By Alan Prendergast
By Michael Roberts
By Michael Roberts
By Amber Taufen
By Patricia Calhoun
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By Melanie Asmar
Last November, after the board of directors for the Eulipions theater group sold the historic El Jebel Shrine Temple for $3.9 million, board chairman Darrell Nulan said that whatever proceeds weren't directed toward the group's debt would be used to establish an endowment that would ensure the future of the organization, which hadn't mounted any productions for several years ("House of Blues," November 23, 2000).
Since then, Eulipions has paid off its loans and creditors, but Nulan now says the roughly $1 million that was left over will go not toward putting on theatrical productions but toward black arts in Denver in general. "We don't want to limit the endowment to just one group," he says. "At this point, we are talking about an endowment to benefit all arts groups."
Nulan says he doesn't remember making his earlier comments about the endowment being just for Eulipions, and he sees no problem with the new plan. "We came in to see if we could save Eulipions," he explains. "This may be the best way to preserve Eulipions." Nulan says the board will remain in place to administer the endowment.
That comes as a surprise to the group's founder and many of the original theater people, none of whom are still with the organization. "How do you take the money someone else was working for and then give it away?" asks Jo Bunton Keel, who started Eulipions in 1982. "How do they get off on that?"
Adds her colleague, Roslyn Washington, "A theater company not doing theater? That makes a lot of sense."
Part of the anger comes from the way that Eulipions fractured in the last few years. The problems began in 1995 after the group purchased the El Jebel Shrine Temple, at 1770 Sherman Street, and quickly found itself in financial trouble trying to maintain such a large structure. In an agreement with the city of Denver, which loaned money to the group, the old board of directors was dismantled in 1998, and a new board -- made up of lawyers and business types, not theater people -- was appointed to serve for 120 days in order to rescue the group from its debt. Keel and her theater friends fell out with the board, however, and left to form a new organization in 1999 called Friends of Eulipions. That group then sued the new board, saying they had overstayed their 120 days and had no right to sell the building.
Although Friends of Eulipions, which does produce theater, failed to convince the court to prevent the sale of the building, its members believe the endowment belongs to them. Nulan disagrees, but he says Friends of Eulipions can apply for some of the money, just like any other black arts group. "We're prepared to fund black theater, black music, dance, art of all types," he says. "Ms. Keel and her group are clearly eligible to apply for grants."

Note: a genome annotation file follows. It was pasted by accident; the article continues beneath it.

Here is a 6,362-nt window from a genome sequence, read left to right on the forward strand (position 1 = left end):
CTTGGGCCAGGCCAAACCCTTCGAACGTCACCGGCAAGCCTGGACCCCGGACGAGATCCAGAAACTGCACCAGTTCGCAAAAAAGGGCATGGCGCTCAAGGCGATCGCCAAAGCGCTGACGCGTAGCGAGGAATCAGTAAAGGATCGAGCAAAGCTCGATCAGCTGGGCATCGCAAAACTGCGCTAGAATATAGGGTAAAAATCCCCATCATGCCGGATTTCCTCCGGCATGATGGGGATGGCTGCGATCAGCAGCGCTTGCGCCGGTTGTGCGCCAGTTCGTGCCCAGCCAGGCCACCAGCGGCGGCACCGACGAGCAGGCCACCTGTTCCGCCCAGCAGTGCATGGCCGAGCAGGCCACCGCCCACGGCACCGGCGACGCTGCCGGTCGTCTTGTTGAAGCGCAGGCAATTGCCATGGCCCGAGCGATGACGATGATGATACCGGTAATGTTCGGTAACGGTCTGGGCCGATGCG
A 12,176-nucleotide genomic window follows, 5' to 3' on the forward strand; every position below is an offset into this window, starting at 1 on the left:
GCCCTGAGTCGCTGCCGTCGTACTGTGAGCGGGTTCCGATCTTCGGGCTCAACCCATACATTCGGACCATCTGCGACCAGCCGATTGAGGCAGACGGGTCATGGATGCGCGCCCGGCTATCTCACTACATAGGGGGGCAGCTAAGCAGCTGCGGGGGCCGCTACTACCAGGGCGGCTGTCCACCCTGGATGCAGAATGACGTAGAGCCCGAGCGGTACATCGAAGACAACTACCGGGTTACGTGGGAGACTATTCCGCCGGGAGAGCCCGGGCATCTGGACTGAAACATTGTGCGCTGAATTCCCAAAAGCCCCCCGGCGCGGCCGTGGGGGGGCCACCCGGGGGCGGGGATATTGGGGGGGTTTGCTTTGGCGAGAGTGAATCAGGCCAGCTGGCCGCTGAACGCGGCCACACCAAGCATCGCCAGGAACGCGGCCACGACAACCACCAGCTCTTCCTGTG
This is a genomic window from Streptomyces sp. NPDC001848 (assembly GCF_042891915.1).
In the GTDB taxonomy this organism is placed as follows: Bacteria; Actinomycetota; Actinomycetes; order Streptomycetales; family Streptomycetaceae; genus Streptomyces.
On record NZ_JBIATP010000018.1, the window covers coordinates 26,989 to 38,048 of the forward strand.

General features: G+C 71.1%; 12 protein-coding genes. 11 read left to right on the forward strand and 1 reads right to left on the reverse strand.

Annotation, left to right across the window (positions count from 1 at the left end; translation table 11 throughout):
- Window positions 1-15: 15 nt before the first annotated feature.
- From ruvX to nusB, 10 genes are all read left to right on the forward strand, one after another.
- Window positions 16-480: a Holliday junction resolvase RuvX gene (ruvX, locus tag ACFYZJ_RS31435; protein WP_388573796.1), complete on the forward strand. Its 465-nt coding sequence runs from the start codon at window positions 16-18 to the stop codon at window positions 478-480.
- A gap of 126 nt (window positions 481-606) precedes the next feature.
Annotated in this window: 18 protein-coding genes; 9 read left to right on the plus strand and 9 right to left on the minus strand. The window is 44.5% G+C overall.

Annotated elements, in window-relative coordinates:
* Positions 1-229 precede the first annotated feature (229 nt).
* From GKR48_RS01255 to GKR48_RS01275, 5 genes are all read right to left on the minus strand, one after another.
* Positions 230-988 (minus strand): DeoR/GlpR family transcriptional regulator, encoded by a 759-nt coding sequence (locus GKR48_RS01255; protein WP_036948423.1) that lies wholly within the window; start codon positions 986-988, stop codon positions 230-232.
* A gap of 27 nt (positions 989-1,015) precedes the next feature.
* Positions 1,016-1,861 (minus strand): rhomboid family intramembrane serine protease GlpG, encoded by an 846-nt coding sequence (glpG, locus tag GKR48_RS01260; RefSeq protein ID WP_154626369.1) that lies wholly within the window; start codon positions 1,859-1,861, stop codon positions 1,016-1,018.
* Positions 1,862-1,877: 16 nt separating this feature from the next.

Friends of Eulipions attorney Alison Maynard is now questioning the new board's fiscal abilities, and she alleges that the board has committed several breaches of its fiduciary duty. She says the board brought financial hardship on itself by failing to apply for grants that the theater group had received in the past. She also says Eulipions brought in some $350,000 in ticket sales in 1995, a number that dropped to "zero when the defendants took over, because they didn't hold a theater season. They created this self-imposed hardship."
In addition, Maynard has learned that Nulan, who is an attorney, provided legal service to Eulipions. According to court testimony, his law firm, Trimble, Tate and Nulan, collected $14,000 from loans and legal services to Eulipions. Maynard says it's a conflict of interest for Nulan to be running a nonprofit organization that is also paying his company, and she points out that "$14,000 is a lot of money for a nonprofit."
Nulan responded to those allegations in court documents, saying that most of the charges were billed by the law firm of Tate and Tate before it merged with Nulan's firm in April 1999.
And Friends of Eulipions is still contesting the sale of the building; its members recently filed an appeal with the state appellate court. "Everything that happened has been made to look like it's sour grapes," says Washington. "We've never had our day in court. It's just bogus." A decision from the court is not expected anytime soon.
The new owners of the building, developers Martin Wohnlich and Wes Becker, have announced plans to build a 51-story, 650-foot tower on the El Jebel parking lot next door, which they also bought. The high-rise would include retail space, parking, offices and condos. Revenues from the project would then be used to restore the architecturally significant temple, which would be rented out. The project still faces a year-long process of planning and approval, however, including an application for a zoning variance, since the tower would be within a protected mountain-view plane that the city established from the Denver Museum of Nature and Science west to downtown.
Maynard says the project is fine with her; she is confident she'll prevail in court, no matter who owns the building. "If they build something on the parking lot," she asserts, "it will belong to my clients."